Plastic rollers help create smooth curls when doing a wet set. The open mesh design also allows hair to dry quicker. Use on sections of damp strands, allow to air dry completely or set under a hood dryer, unroll and style as desired.

Flexi Rollers

Flexi rollers, which are also known as flexi rods, can be used for creating spiral ringlets without using any heat. Simply prep your hair with curl-enhancing gel, foam or setting lotion and then wrap sections around each rod. Bend and twist rods to secure into place. Once your hair is completely dry, unroll the flexi rollers to unleash the coils.

Pillow Rollers

Similar to the flexi-rods, these soft rollers allow you to roll sections up and twist the ends to secure in place. Because they are soft and lightweight, sleeping with rollers in is much more comfortable. Wrap hair like you would with flexi rods, bend and twist the ends to secure. Allow haor to dry completely, likely overnight, unroll and style as desired.

Cold Wave Rods

For those who do not like the potential thermal damage a heated curler, iron or straightener may create, the cold wave rod is the ideal alternative. The rods come in a wide variety of sizes for different curl sizes.

How to Wet Set

A wet set is a method of curling your hair by applying rollers when your hair is damp and allowing the hair to dry with the rollers in it. The result is a hairstyle that retains its curl and is easily undone with your next shampoo. Unlike a perm, this technique causes little to no hair damage because there are no chemicals used in the process.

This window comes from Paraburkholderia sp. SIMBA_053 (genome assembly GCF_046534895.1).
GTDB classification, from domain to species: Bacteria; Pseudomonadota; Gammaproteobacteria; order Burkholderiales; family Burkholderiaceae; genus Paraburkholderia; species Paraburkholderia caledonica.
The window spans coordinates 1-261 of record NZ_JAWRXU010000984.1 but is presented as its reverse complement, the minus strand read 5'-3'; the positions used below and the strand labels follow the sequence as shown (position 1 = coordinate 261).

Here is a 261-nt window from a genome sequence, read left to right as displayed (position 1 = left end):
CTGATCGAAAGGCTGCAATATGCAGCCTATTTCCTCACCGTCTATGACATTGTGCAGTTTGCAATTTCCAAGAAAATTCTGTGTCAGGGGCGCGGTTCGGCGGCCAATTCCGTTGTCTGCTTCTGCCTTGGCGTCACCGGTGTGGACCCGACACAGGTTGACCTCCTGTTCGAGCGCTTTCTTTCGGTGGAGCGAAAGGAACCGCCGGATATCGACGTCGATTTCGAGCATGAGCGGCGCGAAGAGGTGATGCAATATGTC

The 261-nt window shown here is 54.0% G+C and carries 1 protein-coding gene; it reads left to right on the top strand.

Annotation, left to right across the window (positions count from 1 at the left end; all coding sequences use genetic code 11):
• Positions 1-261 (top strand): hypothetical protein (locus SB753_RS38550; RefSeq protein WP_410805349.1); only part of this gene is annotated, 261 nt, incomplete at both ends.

Use these steps for setting wet hair:

Start with clean and conditioned strands and then apply a generous amount of gel, mousse or setting lotion to provide hold. With the narrow end of a rat tail or pick of your comb, section hair no wider than the roller being used. Whether or not you want your rolls over-directed, on or off base will determine the depth of your section. Once hair is sectioned and rolled, you may need to use a metal clip to help secure it.

To lock in curls and waves, set hair by sitting under a hood dryer if possible or use a bonnet that attaches to your blow dryer to apply heat. You can also air dry, just make sure that your hair is completely dry, and if heat is used, completely cooled before rollers are removed and hair is styled as desired.